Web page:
Legion of X Writer Calls Charles Xavier's Relationship With His Son A "Work-in-Progress"

The launch of the new X-Men series Legion of X features Charles Xavier‘s son, David Haller, leading his own team of mutants on Krakoa. David was formerly the star of his own live-action TV series on FX, titled Legion, starring Dan Stevens. Legion suffers from a dissociative identity disorder similar to Moon Knight, except Legion manifests different mutant powers for each identity. Legion and Charles have always had a rocky relationship, with Legion famously creating the “Age of Apocalypse” alternate reality when his father was mistakenly murdered in the past. Legion of X writer Si Spurrier revealed the new series will continue to explore the father-son relationship.

“There has never been a revolution where the person who was best at fighting for a new status quo is also the best at maintaining it,” Spurrier told EW. “It’s just not possible, because if you’re the person who fights, you don’t stop fighting. If you’re the person who’s good at maintaining and equalizing, then you were never the right person to be fighting for this in the first place. That’s the conflict I like to look at between Charles Xavier and his son, David Haller.”

The prolific writer added that the father-son relationship is “very much a work-in-progress” that “will get worse before it gets better. If it gets better.”

He continued: “We’ll be spending a lot more time in David’s head — quite literally, in fact — than Charles’, so his own ambitions, hopes, and dreams are far more the grist for our mill than Xavier’s approach to fatherhood. What we’re going to see is David wrestling with his own ambition, his own indistinct notion of duty and responsibility to his own people, and ultimately his approach to how best he can serve mutantkind. As a weapon? As a follower? Or as a leader?”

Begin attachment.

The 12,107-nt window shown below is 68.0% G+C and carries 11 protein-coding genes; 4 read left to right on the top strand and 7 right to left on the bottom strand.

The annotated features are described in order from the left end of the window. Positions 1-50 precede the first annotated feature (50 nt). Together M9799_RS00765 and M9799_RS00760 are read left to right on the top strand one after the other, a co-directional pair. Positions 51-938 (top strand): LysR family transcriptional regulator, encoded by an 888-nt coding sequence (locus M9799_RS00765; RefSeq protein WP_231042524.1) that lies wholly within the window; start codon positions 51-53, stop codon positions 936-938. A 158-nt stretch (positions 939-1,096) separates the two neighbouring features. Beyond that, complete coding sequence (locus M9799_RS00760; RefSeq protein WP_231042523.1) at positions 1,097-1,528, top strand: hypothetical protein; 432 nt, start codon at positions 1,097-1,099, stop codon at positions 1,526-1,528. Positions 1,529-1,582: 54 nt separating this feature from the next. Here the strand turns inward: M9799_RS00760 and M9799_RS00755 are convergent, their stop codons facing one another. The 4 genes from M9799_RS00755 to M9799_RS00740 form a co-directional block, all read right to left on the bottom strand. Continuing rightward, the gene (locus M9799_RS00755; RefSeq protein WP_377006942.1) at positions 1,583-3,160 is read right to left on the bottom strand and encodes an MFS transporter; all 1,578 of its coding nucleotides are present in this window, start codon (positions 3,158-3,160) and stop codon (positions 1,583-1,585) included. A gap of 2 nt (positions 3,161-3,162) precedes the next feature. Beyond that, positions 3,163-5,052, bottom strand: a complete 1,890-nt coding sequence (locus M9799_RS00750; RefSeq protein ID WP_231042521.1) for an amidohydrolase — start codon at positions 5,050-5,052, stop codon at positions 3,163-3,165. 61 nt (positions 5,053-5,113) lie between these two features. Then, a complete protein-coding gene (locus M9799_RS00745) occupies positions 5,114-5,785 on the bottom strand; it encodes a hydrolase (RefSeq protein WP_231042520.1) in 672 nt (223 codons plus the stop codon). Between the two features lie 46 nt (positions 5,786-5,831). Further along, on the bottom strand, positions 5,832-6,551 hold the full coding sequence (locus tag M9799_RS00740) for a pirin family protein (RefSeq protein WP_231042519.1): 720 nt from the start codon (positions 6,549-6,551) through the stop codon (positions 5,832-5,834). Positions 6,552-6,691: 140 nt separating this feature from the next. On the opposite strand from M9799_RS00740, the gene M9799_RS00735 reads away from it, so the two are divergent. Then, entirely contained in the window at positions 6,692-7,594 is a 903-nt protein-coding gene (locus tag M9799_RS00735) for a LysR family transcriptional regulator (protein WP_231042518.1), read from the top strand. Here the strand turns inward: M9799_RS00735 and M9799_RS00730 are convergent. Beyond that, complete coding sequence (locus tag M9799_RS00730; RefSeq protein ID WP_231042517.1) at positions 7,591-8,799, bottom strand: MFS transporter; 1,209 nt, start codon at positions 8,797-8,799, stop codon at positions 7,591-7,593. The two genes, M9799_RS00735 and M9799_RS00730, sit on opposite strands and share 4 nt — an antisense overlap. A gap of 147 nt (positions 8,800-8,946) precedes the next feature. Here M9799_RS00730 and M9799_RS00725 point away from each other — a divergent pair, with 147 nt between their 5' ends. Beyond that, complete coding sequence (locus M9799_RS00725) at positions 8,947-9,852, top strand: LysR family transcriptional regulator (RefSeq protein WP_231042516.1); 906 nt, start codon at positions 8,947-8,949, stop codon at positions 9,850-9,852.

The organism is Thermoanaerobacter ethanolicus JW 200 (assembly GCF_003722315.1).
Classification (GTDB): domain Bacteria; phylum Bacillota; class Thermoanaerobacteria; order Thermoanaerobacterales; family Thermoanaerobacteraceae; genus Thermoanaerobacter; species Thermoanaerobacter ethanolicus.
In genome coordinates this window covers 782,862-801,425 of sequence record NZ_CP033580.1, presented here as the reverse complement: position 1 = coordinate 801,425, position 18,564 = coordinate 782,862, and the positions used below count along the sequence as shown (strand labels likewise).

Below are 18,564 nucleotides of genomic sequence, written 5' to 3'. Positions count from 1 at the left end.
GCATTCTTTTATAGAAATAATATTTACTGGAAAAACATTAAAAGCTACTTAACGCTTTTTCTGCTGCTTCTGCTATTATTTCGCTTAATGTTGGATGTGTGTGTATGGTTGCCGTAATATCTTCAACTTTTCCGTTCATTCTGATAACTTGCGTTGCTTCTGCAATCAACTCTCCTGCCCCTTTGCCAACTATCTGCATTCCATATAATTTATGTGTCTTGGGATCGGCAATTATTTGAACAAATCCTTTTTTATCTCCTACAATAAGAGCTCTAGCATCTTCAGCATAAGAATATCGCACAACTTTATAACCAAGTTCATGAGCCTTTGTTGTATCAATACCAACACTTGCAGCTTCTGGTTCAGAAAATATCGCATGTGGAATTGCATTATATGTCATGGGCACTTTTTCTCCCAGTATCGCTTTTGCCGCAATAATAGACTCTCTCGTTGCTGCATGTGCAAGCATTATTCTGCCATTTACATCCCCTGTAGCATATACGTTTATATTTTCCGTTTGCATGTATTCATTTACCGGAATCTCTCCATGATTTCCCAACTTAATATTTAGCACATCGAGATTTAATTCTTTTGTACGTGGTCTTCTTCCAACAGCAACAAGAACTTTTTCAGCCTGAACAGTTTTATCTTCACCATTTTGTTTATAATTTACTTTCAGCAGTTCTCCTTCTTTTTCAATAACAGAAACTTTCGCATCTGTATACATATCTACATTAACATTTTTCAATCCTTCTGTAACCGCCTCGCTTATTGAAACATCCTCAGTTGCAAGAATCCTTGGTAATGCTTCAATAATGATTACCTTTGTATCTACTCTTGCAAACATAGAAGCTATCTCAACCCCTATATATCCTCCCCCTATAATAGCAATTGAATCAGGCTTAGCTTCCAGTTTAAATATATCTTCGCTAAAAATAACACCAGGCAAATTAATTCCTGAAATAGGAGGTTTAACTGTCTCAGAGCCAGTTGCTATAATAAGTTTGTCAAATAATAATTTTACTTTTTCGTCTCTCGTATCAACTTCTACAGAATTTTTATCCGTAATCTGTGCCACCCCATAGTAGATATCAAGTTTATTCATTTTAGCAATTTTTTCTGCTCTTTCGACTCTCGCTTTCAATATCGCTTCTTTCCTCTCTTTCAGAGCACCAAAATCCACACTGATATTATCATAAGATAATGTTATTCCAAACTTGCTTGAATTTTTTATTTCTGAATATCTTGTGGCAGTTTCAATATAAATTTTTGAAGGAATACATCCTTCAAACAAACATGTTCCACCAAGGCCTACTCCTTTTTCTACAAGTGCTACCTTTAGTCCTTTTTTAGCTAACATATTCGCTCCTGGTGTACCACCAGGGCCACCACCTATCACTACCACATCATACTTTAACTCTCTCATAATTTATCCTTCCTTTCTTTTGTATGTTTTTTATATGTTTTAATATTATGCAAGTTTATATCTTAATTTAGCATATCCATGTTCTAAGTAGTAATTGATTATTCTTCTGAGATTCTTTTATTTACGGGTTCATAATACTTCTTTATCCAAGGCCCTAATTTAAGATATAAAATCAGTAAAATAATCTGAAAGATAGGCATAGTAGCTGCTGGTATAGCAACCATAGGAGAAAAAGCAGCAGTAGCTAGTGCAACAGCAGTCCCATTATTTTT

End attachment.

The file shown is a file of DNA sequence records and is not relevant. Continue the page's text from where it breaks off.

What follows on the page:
Spurrier previously penned Legion’s adventures in 2012-2014’s X-Men: Legacy. Described as a “precinct-style ensemble story” by Spurrier, Legion of X brings together fan-favorites like Nightcrawler, Juggernaut, Pixie, and more to handle Krakoa’s internal threats, similar to cops working to keep the peace in a town.

“I’ve wanted to do a precinct-style ensemble story since I first read HOUSE OF X. For the first time, the Marvel Universe has this densely packed, beautiful (and beautifully volatile) population of superhumans, out in the open, all in one place. It needs peacekeepers, sure… but it’s a mistake to think of them as simply cops. You don’t get far in Krakoa if the limit of your imagination is beating people up or reaching for a gun. Mutant civilization needs those who think differently,” Spurrier said in a statement when Legion of X was announced.

“That’s where Nightcrawler, Legion, Pixie and Juggernaut come in — along with a rotating cast of your favorite mutants and non-mutants. And a couple of new faces you’re going to want to watch very, very closely…,” he added.

Spurrier also talked up his artistic partner Jan Bazaldua and the collaborative cohesion of the X-Office: “I couldn’t be prouder to be helming this new title, with the incredible Jan Bazaldua doing the work of her life. It’s no secret that the writers of the X-office have formed one of the tightest cells of additive cross-title creativity in our industry. It’s no exaggeration to say that the events you’ll encounter in LEGION OF X are dominoes being flipped whose chains of repercussion will feed the greatest earthquake in modern comicdom, which is rumbling devastatingly down the pipe towards you even now…”

Legion of X #1 is on sale now from Marvel Comics.


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